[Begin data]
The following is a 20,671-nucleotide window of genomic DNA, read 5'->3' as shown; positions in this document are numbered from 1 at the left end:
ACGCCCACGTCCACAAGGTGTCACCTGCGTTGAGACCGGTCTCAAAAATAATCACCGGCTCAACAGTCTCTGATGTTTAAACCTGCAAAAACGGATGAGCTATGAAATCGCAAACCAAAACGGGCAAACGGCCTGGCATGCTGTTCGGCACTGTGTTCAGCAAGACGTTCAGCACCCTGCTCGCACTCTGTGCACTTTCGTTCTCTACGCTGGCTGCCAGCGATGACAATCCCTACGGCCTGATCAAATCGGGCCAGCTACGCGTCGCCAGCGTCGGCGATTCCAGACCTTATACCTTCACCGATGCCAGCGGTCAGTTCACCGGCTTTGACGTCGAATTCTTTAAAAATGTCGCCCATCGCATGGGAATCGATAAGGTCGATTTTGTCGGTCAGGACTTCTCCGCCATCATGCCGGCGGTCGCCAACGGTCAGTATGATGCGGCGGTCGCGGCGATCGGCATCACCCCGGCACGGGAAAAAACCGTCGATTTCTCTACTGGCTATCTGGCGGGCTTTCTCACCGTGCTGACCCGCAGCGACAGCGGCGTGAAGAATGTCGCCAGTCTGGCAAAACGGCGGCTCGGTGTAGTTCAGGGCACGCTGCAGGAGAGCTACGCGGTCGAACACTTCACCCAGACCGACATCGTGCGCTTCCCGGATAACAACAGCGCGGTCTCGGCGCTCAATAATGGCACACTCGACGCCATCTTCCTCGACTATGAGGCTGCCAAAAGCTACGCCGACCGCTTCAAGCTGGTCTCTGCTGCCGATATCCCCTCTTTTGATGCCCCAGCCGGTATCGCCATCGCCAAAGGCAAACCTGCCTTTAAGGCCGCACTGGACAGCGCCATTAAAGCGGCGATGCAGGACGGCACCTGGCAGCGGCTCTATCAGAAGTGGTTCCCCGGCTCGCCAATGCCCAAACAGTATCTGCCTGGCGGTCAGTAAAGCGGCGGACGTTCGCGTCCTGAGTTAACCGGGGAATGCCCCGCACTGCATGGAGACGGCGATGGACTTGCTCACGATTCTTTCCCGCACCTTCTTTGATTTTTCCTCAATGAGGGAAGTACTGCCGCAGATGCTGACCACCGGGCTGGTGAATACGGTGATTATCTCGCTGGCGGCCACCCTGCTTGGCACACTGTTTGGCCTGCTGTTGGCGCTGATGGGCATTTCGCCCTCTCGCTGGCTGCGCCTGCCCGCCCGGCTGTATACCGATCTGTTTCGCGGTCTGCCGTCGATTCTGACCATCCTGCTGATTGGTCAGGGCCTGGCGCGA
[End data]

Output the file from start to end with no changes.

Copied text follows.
The following is a 20,671-nucleotide window of genomic DNA, read 5'->3' as shown; positions in this document are numbered from 1 at the left end:
ACGCCCACGTCCACAAGGTGTCACCTGCGTTGAGACCGGTCTCAAAAATAATCACCGGCTCAACAGTCTCTGATGTTTAAACCTGCAAAAACGGATGAGCTATGAAATCGCAAACCAAAACGGGCAAACGGCCTGGCATGCTGTTCGGCACTGTGTTCAGCAAGACGTTCAGCACCCTGCTCGCACTCTGTGCACTTTCGTTCTCTACGCTGGCTGCCAGCGATGACAATCCCTACGGCCTGATCAAATCGGGCCAGCTACGCGTCGCCAGCGTCGGCGATTCCAGACCTTATACCTTCACCGATGCCAGCGGTCAGTTCACCGGCTTTGACGTCGAATTCTTTAAAAATGTCGCCCATCGCATGGGAATCGATAAGGTCGATTTTGTCGGTCAGGACTTCTCCGCCATCATGCCGGCGGTCGCCAACGGTCAGTATGATGCGGCGGTCGCGGCGATCGGCATCACCCCGGCACGGGAAAAAACCGTCGATTTCTCTACTGGCTATCTGGCGGGCTTTCTCACCGTGCTGACCCGCAGCGACAGCGGCGTGAAGAATGTCGCCAGTCTGGCAAAACGGCGGCTCGGTGTAGTTCAGGGCACGCTGCAGGAGAGCTACGCGGTCGAACACTTCACCCAGACCGACATCGTGCGCTTCCCGGATAACAACAGCGCGGTCTCGGCGCTCAATAATGGCACACTCGACGCCATCTTCCTCGACTATGAGGCTGCCAAAAGCTACGCCGACCGCTTCAAGCTGGTCTCTGCTGCCGATATCCCCTCTTTTGATGCCCCAGCCGGTATCGCCATCGCCAAAGGCAAACCTGCCTTTAAGGCCGCACTGGACAGCGCCATTAAAGCGGCGATGCAGGACGGCACCTGGCAGCGGCTCTATCAGAAGTGGTTCCCCGGCTCGCCAATGCCCAAACAGTATCTGCCTGGCGGTCAGTAAAGCGGCGGACGTTCGCGTCCTGAGTTAACCGGGGAATGCCCCGCACTGCATGGAGACGGCGATGGACTTGCTCACGATTCTTTCCCGCACCTTCTTTGATTTTTCCTCAATGAGGGAAGTACTGCCGCAGATGCTGACCACCGGGCTGGTGAATACGGTGATTATCTCGCTGGCGGCCACCCTGCTTGGCACACTGTTTGGCCTGCTGTTGGCGCTGATGGGCATTTCGCCCTCTCGCTGGCTGCGCCTGCCCGCCCGGCTGTATACCGATCTGTTTCGCGGTCTGCCGTCGATTCTGACCATCCTGCTGATTGGTCAGGGCCTGGCGCGA